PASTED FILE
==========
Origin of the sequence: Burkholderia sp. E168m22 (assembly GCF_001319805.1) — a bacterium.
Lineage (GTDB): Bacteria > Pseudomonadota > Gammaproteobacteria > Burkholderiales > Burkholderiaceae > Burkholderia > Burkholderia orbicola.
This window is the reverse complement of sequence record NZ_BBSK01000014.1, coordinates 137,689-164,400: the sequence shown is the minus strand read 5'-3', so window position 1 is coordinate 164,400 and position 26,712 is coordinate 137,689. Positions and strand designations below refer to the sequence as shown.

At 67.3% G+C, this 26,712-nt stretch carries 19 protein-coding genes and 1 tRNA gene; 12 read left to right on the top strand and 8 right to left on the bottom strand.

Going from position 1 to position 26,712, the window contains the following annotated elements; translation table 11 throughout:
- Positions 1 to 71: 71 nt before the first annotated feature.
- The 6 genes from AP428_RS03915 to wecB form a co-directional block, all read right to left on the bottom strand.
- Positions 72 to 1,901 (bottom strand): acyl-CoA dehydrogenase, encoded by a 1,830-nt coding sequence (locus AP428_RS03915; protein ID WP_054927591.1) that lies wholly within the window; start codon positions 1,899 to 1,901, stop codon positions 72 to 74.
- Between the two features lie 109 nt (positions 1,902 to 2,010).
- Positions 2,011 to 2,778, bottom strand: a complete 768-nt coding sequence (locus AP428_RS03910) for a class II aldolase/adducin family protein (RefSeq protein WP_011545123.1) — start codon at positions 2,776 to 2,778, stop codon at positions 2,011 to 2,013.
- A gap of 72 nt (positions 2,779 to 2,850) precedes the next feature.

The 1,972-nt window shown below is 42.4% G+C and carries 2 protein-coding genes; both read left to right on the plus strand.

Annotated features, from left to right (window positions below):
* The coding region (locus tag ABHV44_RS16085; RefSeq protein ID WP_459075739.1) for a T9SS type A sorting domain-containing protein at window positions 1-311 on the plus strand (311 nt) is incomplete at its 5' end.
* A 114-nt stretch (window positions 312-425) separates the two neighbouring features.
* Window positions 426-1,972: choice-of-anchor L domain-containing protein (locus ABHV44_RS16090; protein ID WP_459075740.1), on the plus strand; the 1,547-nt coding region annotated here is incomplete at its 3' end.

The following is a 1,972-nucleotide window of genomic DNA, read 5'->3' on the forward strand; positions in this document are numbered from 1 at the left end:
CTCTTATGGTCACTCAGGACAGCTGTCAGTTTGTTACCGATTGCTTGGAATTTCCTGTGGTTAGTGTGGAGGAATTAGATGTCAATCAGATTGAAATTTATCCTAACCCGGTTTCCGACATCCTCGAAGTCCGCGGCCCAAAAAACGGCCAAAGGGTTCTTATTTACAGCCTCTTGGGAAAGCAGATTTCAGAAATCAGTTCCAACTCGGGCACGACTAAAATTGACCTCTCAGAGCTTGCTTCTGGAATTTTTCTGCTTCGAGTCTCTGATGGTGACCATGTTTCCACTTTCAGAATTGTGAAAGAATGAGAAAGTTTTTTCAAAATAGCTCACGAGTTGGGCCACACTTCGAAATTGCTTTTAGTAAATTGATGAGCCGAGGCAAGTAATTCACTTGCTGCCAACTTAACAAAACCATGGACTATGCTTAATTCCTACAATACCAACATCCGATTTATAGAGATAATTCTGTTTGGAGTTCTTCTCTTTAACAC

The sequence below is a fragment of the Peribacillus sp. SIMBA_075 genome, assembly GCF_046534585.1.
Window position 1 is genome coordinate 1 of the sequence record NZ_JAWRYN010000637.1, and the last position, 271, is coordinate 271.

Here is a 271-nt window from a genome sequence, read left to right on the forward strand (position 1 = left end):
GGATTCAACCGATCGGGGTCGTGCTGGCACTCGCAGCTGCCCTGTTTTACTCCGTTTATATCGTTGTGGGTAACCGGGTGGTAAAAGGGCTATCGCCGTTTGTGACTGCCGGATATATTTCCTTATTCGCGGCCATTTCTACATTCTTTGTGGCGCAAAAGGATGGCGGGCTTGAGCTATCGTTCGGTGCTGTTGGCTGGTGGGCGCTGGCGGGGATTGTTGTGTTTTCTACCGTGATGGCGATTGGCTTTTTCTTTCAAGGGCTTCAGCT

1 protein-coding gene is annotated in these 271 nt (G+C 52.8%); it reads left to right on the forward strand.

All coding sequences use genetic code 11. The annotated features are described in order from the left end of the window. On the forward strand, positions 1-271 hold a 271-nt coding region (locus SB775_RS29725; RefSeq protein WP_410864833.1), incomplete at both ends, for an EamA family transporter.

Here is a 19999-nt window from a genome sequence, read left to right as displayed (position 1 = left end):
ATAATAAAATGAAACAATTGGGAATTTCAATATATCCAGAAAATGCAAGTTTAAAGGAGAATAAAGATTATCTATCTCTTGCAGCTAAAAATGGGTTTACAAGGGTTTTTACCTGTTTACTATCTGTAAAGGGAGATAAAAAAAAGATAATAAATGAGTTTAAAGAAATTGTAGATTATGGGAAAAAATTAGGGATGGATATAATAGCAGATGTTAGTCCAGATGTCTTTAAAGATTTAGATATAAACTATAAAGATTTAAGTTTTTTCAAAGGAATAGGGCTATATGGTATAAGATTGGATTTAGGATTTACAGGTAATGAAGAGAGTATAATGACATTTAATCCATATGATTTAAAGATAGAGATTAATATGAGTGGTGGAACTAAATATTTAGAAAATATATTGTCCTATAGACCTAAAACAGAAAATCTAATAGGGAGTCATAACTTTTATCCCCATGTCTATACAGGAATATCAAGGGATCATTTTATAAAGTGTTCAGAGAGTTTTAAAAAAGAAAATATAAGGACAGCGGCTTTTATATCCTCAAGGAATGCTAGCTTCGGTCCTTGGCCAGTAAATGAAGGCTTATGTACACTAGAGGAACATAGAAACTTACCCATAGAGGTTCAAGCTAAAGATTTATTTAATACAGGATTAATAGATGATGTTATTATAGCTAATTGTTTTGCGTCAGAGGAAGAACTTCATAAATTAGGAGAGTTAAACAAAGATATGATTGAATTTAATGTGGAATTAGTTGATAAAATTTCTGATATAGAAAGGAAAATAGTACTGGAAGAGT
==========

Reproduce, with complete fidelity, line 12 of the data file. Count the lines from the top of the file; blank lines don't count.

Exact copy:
The 1,972-nt window shown below is 42.4% G+C and carries 2 protein-coding genes; both read left to right on the plus strand.